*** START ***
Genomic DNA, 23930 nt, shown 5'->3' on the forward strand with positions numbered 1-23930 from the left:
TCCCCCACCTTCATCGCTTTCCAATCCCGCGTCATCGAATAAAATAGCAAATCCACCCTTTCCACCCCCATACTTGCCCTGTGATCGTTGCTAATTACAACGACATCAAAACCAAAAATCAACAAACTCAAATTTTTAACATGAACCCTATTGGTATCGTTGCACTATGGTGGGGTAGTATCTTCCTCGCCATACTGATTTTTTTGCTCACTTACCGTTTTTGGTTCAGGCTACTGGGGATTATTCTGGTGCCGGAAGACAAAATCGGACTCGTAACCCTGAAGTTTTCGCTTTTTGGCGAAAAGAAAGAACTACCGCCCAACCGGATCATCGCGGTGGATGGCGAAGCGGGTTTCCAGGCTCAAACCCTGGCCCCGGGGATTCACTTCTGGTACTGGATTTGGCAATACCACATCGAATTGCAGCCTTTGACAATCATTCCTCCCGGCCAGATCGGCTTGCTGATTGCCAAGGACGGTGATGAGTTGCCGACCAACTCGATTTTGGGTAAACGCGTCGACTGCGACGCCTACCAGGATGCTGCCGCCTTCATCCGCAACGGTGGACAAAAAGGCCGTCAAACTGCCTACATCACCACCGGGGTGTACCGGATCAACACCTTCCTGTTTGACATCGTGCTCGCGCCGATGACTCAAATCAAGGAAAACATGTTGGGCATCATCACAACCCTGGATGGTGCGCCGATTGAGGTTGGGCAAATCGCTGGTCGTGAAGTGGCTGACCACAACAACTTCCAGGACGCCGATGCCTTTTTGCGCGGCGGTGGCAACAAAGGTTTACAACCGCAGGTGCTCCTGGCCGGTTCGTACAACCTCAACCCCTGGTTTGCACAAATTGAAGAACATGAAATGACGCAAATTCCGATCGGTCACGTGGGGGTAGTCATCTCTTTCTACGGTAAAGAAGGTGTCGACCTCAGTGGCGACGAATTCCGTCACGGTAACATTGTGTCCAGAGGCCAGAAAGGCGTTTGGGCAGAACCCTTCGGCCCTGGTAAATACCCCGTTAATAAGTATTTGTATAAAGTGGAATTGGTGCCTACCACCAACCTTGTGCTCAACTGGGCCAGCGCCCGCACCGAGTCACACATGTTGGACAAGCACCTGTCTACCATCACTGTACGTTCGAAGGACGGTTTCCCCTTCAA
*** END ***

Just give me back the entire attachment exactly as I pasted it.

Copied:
Genomic DNA, 23930 nt, shown 5'->3' on the forward strand with positions numbered 1-23930 from the left:
TCCCCCACCTTCATCGCTTTCCAATCCCGCGTCATCGAATAAAATAGCAAATCCACCCTTTCCACCCCCATACTTGCCCTGTGATCGTTGCTAATTACAACGACATCAAAACCAAAAATCAACAAACTCAAATTTTTAACATGAACCCTATTGGTATCGTTGCACTATGGTGGGGTAGTATCTTCCTCGCCATACTGATTTTTTTGCTCACTTACCGTTTTTGGTTCAGGCTACTGGGGATTATTCTGGTGCCGGAAGACAAAATCGGACTCGTAACCCTGAAGTTTTCGCTTTTTGGCGAAAAGAAAGAACTACCGCCCAACCGGATCATCGCGGTGGATGGCGAAGCGGGTTTCCAGGCTCAAACCCTGGCCCCGGGGATTCACTTCTGGTACTGGATTTGGCAATACCACATCGAATTGCAGCCTTTGACAATCATTCCTCCCGGCCAGATCGGCTTGCTGATTGCCAAGGACGGTGATGAGTTGCCGACCAACTCGATTTTGGGTAAACGCGTCGACTGCGACGCCTACCAGGATGCTGCCGCCTTCATCCGCAACGGTGGACAAAAAGGCCGTCAAACTGCCTACATCACCACCGGGGTGTACCGGATCAACACCTTCCTGTTTGACATCGTGCTCGCGCCGATGACTCAAATCAAGGAAAACATGTTGGGCATCATCACAACCCTGGATGGTGCGCCGATTGAGGTTGGGCAAATCGCTGGTCGTGAAGTGGCTGACCACAACAACTTCCAGGACGCCGATGCCTTTTTGCGCGGCGGTGGCAACAAAGGTTTACAACCGCAGGTGCTCCTGGCCGGTTCGTACAACCTCAACCCCTGGTTTGCACAAATTGAAGAACATGAAATGACGCAAATTCCGATCGGTCACGTGGGGGTAGTCATCTCTTTCTACGGTAAAGAAGGTGTCGACCTCAGTGGCGACGAATTCCGTCACGGTAACATTGTGTCCAGAGGCCAGAAAGGCGTTTGGGCAGAACCCTTCGGCCCTGGTAAATACCCCGTTAATAAGTATTTGTATAAAGTGGAATTGGTGCCTACCACCAACCTTGTGCTCAACTGGGCCAGCGCCCGCACCGAGTCACACATGTTGGACAAGCACCTGTCTACCATCACTGTACGTTCGAAGGACGGTTTCCCCTTCAA